Alphabet soup, anyone?

As much progress as we, as a western society, have made in understanding gender and sexuality, the fact remains that these complex constructs still perplex even the most informed among us! This is brought to the surface in a vivid account by Dawn Moonbisexual flag titled “How Queerness Erased Bisexuality”  In this article Dawn recounts the challenges lurking under the surface over the years working as a queer activist. Her explanation of “Q” is one of the best I have seen:

To me, as a queer activist and young scholar in the early 1990s, the term queer seemed to capture it all — the political urgency of combating heterosexism, my feeling and knowledge that the binaries of gender and sexual orientation were created through forced conformity and repression, the indeterminateness of my own experiences of gender and sexual attraction.

But the message of her article focuses on the many ways in which bisexuality is erased in the contexts of even our most dedicated LGBTQ spaces where sexual and gender diversity are valued.  Drawing on her own experience of feeling compelled to hide her bisexual identity for fear of being relegated to an “outsider” space in that even the most radical queer theorists and activists tended to imply bisexuality as being pretty much “straight.”  The fact remains that the prevailing ideas of L, G, and T remain anchored in a realm of gender and sex binaries of male or female.  Queer theory and activism has aimed to dismantle and problematize these binaries, but have failed so far to deal with  “inbetween-ness” possibilities and complexities.  Dawn described how she came to feel compelled to tell her story, concluding that:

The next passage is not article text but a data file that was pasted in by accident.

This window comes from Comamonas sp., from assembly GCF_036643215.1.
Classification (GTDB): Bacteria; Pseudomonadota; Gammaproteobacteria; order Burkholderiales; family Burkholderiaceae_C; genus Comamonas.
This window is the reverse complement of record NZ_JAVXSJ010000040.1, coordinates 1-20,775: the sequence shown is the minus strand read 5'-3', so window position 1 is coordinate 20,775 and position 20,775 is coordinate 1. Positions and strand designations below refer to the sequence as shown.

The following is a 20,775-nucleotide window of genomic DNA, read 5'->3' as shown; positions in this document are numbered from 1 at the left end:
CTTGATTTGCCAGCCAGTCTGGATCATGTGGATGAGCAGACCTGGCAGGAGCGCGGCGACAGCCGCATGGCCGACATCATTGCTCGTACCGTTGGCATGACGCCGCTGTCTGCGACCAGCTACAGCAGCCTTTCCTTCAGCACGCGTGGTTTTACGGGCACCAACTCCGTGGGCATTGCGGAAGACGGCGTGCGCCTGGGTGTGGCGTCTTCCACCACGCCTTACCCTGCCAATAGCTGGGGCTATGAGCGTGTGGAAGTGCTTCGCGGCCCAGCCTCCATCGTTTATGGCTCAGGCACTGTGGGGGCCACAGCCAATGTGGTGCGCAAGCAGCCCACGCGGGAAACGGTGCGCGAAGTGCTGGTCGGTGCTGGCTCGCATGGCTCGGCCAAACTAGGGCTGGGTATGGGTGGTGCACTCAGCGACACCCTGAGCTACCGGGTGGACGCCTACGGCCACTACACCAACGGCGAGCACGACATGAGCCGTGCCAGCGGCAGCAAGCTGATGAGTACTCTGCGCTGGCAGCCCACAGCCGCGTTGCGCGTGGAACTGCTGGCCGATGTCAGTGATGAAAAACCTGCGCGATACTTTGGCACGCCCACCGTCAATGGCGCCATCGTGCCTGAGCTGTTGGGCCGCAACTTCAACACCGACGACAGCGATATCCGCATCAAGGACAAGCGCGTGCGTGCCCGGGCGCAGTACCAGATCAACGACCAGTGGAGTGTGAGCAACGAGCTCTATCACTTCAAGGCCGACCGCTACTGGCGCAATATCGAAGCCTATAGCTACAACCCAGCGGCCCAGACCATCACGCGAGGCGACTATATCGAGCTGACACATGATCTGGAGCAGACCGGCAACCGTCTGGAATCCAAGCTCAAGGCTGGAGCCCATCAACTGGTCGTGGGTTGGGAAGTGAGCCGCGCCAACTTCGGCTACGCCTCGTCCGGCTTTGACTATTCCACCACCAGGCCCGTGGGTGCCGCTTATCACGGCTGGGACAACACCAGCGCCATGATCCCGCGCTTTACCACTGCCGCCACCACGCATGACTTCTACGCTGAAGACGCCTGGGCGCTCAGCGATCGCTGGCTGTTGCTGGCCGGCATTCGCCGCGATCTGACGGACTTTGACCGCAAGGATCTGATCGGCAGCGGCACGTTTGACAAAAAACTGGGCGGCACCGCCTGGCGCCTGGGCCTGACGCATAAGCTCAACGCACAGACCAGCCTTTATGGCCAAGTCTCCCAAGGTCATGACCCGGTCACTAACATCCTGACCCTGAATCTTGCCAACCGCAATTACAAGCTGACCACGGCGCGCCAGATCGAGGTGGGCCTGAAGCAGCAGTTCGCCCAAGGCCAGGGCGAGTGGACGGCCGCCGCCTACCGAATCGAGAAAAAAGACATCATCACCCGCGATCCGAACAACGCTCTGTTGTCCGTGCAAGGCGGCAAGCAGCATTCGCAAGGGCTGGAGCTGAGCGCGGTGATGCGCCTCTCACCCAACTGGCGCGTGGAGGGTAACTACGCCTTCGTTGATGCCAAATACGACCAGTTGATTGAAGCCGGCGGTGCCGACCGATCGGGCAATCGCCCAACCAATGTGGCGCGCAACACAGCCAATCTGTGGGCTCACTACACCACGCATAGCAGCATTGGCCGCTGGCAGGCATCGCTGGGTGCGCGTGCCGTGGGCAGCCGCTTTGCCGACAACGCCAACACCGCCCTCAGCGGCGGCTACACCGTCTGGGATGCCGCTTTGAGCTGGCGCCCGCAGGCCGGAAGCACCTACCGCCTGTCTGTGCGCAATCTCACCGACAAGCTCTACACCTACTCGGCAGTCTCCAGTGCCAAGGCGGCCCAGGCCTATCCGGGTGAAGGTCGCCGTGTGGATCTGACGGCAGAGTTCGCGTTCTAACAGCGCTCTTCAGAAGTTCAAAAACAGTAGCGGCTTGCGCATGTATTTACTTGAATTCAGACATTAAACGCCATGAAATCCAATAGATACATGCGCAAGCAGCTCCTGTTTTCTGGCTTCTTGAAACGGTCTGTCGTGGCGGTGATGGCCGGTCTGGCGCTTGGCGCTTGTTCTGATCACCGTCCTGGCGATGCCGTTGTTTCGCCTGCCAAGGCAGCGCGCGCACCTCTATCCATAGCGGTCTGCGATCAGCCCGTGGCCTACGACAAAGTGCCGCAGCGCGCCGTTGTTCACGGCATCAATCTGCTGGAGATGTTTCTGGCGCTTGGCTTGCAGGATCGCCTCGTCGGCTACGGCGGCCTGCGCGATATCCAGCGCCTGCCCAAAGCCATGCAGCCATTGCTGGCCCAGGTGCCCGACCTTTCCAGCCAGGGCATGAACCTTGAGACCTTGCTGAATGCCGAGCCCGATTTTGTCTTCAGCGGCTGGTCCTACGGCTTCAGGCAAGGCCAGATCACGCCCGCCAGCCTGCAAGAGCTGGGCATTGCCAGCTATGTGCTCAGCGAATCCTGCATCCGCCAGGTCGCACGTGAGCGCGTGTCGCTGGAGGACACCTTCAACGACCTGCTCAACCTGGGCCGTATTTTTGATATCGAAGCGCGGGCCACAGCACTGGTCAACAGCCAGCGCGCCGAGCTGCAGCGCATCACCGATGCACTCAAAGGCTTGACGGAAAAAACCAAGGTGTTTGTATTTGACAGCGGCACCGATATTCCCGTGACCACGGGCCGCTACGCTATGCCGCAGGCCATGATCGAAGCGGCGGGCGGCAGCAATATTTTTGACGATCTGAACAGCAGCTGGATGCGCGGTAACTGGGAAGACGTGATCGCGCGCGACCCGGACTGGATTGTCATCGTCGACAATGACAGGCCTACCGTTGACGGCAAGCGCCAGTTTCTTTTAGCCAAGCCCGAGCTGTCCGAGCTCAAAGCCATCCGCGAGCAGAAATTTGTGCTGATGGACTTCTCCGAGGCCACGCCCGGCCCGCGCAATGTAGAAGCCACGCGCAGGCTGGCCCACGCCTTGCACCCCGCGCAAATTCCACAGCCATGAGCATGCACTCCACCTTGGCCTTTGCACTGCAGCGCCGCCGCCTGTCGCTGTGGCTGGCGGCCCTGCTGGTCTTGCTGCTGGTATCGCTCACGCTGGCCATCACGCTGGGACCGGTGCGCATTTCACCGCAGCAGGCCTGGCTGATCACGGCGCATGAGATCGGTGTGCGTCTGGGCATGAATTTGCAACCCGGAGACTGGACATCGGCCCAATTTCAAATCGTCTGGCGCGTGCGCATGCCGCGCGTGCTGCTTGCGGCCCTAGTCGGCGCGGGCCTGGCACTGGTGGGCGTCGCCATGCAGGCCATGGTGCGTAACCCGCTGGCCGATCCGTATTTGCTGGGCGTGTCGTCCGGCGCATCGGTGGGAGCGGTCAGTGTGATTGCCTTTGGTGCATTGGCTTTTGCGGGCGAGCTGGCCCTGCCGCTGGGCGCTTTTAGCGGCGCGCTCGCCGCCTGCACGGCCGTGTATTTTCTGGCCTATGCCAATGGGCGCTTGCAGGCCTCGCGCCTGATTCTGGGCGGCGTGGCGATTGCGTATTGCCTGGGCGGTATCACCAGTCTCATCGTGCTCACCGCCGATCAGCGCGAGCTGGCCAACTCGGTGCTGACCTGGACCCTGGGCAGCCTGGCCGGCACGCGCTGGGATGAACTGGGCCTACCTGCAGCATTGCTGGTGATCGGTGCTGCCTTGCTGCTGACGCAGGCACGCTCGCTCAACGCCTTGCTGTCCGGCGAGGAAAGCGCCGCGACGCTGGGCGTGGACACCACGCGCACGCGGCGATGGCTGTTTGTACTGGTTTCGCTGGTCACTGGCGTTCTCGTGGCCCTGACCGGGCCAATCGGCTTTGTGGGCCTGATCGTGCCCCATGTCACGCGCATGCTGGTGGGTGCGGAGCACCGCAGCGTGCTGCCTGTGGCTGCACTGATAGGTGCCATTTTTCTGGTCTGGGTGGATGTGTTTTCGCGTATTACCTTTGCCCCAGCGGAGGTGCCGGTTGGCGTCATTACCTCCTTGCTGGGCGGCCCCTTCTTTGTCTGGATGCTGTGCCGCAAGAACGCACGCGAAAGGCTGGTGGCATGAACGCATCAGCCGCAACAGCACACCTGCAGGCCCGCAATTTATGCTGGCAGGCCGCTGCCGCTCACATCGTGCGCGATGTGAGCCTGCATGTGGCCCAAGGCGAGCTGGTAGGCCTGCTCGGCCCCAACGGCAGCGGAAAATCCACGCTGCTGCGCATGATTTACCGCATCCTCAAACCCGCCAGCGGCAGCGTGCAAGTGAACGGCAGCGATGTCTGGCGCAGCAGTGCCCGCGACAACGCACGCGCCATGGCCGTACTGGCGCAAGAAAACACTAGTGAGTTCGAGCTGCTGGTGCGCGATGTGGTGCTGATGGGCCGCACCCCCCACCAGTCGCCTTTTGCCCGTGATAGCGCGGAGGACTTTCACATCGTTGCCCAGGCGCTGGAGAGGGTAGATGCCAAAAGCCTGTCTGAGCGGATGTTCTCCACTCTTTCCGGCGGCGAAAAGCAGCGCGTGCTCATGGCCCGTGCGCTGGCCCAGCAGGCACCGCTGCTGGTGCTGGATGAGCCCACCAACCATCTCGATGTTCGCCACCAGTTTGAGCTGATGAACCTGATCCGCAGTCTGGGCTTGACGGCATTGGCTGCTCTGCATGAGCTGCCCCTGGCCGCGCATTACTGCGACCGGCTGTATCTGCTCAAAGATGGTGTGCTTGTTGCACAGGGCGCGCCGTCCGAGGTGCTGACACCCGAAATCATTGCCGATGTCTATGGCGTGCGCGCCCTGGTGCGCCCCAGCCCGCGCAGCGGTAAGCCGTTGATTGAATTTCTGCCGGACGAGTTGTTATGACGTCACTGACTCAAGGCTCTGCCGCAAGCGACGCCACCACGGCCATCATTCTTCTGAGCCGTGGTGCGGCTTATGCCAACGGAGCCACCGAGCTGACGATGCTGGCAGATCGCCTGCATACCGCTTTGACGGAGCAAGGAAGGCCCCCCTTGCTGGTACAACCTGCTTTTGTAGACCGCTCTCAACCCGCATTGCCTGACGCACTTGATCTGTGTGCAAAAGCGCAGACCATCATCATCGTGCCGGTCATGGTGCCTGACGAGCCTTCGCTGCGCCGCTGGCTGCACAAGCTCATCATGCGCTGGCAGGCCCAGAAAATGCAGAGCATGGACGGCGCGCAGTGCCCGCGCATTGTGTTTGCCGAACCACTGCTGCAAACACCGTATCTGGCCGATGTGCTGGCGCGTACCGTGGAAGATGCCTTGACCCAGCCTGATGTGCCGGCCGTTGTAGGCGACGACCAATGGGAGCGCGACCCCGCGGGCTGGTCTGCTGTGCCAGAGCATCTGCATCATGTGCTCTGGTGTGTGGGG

The alphabet soup acknowledges all the people who are harmed by a rigid gender binary, but queer politics is just beginning to open up to the vast ranges of human possibility. 

I highly recommend reading Dawn’s story – it raises important issues for all of us!

About peggychinn

feminist, nurse activist, writer, editor of ANS Advances in Nursing Science, quilter, grandmother nurturing the future of the amazing children in my life.
This entry was posted in Bisexuality, Coming out, Join the discussion, Queer History and tagged . Bookmark the permalink.

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